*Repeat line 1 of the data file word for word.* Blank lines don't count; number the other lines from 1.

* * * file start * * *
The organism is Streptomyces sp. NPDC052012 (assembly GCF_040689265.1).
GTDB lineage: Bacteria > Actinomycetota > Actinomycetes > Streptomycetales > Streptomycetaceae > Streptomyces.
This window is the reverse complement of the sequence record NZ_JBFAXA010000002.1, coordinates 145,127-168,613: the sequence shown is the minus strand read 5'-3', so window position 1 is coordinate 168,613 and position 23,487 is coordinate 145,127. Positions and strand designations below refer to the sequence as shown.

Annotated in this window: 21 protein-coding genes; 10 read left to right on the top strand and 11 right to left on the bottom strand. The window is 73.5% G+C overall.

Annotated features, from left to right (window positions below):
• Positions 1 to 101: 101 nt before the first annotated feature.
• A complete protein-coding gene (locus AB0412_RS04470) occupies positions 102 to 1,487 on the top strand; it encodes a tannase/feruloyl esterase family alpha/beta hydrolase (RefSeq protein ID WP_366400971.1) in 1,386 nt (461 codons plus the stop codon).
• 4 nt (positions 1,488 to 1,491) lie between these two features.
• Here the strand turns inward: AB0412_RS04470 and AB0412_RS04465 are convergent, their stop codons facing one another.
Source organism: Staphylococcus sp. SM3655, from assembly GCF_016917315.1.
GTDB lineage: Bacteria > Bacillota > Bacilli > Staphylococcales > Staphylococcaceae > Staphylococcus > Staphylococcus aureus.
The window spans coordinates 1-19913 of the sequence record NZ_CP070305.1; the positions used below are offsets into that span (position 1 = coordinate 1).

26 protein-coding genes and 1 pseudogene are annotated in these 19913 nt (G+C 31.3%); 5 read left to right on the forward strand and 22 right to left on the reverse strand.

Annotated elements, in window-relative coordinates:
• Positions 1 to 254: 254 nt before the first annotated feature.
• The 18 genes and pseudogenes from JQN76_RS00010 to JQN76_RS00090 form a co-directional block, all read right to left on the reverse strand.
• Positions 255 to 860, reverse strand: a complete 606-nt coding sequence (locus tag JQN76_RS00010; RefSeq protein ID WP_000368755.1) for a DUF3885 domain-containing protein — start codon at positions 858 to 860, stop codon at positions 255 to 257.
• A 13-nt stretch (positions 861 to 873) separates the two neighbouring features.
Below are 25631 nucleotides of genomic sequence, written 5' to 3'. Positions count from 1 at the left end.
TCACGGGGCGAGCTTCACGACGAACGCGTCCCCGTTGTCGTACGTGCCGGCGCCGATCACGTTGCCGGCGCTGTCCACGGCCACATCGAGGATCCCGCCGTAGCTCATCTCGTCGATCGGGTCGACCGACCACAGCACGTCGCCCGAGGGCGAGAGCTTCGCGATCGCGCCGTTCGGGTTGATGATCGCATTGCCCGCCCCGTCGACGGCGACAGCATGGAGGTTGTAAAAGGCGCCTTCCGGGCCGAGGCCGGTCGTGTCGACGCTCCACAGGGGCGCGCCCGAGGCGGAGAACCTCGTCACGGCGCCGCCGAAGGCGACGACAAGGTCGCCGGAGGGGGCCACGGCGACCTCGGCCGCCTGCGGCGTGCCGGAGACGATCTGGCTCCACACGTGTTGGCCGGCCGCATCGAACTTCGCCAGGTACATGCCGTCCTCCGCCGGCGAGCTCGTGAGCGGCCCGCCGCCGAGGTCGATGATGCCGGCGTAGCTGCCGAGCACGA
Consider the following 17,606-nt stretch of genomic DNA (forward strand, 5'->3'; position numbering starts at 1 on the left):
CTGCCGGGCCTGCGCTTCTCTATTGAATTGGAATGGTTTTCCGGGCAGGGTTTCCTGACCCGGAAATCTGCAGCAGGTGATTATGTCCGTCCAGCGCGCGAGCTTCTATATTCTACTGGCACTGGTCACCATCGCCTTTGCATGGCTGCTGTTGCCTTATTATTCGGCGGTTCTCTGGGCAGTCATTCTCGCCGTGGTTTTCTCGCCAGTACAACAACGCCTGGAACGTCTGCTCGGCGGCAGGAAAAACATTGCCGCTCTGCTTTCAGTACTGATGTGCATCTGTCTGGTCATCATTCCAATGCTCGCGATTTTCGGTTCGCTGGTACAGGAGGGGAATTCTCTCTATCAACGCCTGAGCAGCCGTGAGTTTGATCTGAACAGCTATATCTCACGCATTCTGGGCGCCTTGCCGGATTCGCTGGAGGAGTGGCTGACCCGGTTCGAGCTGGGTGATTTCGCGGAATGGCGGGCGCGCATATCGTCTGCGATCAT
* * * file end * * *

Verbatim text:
The organism is Streptomyces sp. NPDC052012 (assembly GCF_040689265.1).